OIG further concluded that the arrangement would not be protected by the AKS personal services and management contracts and outcomes-based payment arrangements safe harbor, because the requestor was unable to certify that the aggregate services contracted for would not exceed those that are reasonably necessary to accomplish the commercially reasonable business purpose of the services. Because the requestor generally could perform both the TC and PC in house—and do so more efficiently and cost-effectively than by “purchasing” the TC from a referring laboratory—the OIG found it difficult to discern any commercially reasonable business purpose for which the requestor would enter into the arrangement, other than the possibility of inducing referrals of patients, including federal healthcare program beneficiaries.


  • Given the fact that the services contracted for were not commercially reasonable, OIG had no choice but to issue an unfavorable opinion. When reviewing unfavorable opinions, keep in mind that requestors can withdraw an opinion request if OIG informs them that the opinion will be unfavorable. As with many negative advisory opinions, the requestor in this case may have had some other purpose behind continuing to seek an unfavorable opinion, such as aiming to prevent competitors from engaging in the proposed practices or establishing that an arrangement into which the requestor was being asked to enter would be prohibited by OIG.
  • The OIG has remained staunchly skeptical of arrangements that carve out federal healthcare business as a way to minimize risk under the AKS. From OIG’s perspective, the commercial payment could act as a “pull-through” inducement for federal healthcare program business. If there are no federal healthcare program referrals made between the parties, then the AKS would not be implicated. If there are federal healthcare program referrals, there may be some business relationships where a carve-out makes sense, but such carve-outs should be followed in order to achieve the purpose of protecting the arrangement from AKS risk. Here, the requestor negated the ability to take such a position by saying that it was likely that requestor would receive more federal healthcare program referrals as a result of the arrangement and likely would not receive such referrals if it did not enter into the arrangement.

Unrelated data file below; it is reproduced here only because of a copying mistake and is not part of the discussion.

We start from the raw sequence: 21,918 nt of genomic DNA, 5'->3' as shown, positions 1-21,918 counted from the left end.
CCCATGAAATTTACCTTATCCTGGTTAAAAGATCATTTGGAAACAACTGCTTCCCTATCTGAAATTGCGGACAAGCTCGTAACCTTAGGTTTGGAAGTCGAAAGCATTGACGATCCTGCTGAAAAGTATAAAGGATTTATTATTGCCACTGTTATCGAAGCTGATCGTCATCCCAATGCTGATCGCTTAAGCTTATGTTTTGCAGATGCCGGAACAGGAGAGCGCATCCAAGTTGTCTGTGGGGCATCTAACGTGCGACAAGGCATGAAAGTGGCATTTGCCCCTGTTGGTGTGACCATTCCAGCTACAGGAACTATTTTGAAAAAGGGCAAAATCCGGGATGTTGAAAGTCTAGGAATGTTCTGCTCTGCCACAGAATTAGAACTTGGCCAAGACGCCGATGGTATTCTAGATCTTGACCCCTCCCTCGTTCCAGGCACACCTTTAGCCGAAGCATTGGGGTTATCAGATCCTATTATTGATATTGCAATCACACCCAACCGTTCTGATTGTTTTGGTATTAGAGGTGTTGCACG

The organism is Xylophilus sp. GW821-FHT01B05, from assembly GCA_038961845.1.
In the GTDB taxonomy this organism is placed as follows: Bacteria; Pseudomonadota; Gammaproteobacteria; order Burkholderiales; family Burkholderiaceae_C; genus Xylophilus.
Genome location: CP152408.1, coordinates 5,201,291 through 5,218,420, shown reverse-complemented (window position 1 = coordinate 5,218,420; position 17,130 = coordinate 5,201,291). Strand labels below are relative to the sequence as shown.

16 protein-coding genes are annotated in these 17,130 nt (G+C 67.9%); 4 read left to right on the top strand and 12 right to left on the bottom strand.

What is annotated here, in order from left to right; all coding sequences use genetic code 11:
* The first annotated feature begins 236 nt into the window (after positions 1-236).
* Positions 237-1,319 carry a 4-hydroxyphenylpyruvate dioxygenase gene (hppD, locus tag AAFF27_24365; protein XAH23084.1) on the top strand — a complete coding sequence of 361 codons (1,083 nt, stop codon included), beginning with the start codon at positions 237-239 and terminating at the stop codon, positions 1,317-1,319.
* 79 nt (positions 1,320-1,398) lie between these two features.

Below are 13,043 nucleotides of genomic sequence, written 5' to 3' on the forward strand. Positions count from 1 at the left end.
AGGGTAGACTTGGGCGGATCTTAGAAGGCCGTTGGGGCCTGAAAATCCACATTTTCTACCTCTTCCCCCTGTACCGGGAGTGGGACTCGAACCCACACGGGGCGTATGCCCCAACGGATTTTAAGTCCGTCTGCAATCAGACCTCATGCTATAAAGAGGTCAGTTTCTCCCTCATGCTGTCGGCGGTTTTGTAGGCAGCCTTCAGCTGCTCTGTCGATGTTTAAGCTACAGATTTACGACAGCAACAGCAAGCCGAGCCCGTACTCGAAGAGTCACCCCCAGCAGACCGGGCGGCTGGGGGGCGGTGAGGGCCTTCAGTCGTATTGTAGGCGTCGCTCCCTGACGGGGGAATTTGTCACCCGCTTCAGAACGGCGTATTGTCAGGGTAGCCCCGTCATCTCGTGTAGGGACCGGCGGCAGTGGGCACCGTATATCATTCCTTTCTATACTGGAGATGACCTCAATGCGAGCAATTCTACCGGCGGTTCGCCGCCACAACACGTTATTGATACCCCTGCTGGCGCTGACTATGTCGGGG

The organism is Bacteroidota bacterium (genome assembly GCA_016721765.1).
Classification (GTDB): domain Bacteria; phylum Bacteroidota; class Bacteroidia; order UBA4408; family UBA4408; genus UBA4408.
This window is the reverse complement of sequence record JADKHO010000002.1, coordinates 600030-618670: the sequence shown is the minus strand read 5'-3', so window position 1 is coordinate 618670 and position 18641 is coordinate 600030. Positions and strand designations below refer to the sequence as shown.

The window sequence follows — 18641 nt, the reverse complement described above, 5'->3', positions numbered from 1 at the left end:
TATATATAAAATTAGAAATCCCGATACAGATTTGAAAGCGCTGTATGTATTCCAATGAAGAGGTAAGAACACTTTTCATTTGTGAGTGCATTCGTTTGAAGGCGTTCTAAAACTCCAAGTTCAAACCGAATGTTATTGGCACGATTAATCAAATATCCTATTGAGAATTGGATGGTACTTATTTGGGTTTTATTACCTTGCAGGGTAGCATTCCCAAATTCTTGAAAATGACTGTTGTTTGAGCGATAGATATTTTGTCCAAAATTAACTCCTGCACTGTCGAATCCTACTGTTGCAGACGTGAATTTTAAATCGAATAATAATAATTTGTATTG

• OIG did not address whether its conclusion would have been different if the requestor disclosed that it performed and billed the TC by using claims modifiers rather than billing globally, though this was not an option for the requestor, because the referring lab was out of network. We speculate that the attempt to mask the arrangement from payors may have been a sufficiently bad fact to demonstrate malfeasance and raise OIG’s scrutiny. Commercial payors do not always allow in-network providers to bill for services performed by other entities, which could be viewed as mitigating the remunerative value of the arrangement.
  • An undergirding intent of the arrangement may have been for referring laboratories to “price shop” for the most favorable commercial insurer contract rates. This intent does not necessarily implicate the AKS, because it is unrelated to federal healthcare program referrals. However, it may raise commercial contract, state law and antitrust risks.
  • As described in the background, agreements between a physician practice and a path lab to purchase TC or PC are common in the industry for myriad reasons, including a physician practice not having in-house capabilities to perform special pathology stains. Such arrangements are not specifically implicated by this advisory opinion. Nevertheless, providers should evaluate their purchased-services arrangements in light of the facts and risks identified in this advisory opinion to ensure that they are commercially reasonable, and providers should note that such arrangements may not be permissible under commercial payor rules.
  • As always, parties to any arrangement for purchased services, or where one party is billing for services provided by another, should not attempt to characterize the arrangement in a manner that is known to be false to the participants. In this proposed arrangement, it would be nonsensical for a physician office to refer the performance of both the TC and PC of a pathology service to a path lab and then require the path lab to refer the TC back to the physician office. Parties should not assume that a regulator would not be able to immediately identify that the arrangement is in fact for referral of the PC only. Of course, the requestor here likely understood the inherent problem in the arrangement because the requestor certified that it did not need the services of the practice to achieve commercially reasonable purposes.